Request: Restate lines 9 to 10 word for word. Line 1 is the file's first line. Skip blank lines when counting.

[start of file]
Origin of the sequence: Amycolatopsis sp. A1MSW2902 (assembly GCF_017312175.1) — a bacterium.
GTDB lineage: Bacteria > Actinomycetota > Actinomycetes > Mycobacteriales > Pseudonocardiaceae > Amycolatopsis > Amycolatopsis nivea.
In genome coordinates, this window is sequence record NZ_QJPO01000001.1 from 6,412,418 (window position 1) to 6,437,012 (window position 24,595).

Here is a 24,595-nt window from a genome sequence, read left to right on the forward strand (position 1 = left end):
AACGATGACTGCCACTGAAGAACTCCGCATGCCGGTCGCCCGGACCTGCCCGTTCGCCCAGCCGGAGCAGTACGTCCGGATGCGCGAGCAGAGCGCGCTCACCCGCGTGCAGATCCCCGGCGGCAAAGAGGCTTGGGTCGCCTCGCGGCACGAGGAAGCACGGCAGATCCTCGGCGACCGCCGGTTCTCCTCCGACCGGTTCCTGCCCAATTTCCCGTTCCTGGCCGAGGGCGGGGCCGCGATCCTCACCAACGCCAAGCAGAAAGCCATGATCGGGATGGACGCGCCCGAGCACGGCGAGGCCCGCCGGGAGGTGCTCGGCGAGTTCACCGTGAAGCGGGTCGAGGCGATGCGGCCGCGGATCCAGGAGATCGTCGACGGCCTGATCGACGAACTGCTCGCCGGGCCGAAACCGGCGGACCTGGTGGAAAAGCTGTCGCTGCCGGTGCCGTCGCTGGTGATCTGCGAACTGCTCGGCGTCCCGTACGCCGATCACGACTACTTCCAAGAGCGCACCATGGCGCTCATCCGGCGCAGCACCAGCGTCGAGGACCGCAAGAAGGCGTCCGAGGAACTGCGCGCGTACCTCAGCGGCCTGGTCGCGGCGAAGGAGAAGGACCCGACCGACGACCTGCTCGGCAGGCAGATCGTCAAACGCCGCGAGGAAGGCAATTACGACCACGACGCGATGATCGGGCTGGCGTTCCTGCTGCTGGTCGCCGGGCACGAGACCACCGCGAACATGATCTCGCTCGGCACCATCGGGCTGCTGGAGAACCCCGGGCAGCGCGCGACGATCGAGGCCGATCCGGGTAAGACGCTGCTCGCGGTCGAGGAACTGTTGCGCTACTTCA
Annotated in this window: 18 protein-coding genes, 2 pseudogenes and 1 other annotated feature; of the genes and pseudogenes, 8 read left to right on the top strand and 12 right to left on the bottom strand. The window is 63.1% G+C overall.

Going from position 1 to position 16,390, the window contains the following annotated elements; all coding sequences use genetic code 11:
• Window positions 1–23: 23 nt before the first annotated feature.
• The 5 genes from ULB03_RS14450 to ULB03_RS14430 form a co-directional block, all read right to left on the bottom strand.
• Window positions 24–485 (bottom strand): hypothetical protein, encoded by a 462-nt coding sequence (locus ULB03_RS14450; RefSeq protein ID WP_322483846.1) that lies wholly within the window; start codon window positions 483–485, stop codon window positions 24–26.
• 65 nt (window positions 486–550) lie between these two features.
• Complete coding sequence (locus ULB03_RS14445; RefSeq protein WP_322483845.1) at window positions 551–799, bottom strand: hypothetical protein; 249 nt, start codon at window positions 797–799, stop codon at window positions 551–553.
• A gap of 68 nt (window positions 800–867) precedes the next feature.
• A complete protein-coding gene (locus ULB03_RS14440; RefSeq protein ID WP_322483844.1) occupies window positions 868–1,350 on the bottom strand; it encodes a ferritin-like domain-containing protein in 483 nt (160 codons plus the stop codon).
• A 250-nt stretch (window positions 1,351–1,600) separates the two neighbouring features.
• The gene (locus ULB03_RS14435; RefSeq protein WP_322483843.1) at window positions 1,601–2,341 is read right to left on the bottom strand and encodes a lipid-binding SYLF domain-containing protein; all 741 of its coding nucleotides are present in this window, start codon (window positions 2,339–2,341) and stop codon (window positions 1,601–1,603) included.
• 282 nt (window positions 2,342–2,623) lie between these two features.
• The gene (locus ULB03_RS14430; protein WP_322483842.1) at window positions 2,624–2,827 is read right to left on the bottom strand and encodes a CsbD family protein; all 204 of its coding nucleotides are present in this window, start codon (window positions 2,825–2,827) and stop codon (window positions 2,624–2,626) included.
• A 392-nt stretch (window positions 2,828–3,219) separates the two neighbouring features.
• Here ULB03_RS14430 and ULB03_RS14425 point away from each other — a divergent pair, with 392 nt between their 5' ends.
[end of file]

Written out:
• The 5 genes from ULB03_RS14450 to ULB03_RS14430 form a co-directional block, all read right to left on the bottom strand.
• Window positions 24–485 (bottom strand): hypothetical protein, encoded by a 462-nt coding sequence (locus ULB03_RS14450; RefSeq protein ID WP_322483846.1) that lies wholly within the window; start codon window positions 483–485, stop codon window positions 24–26.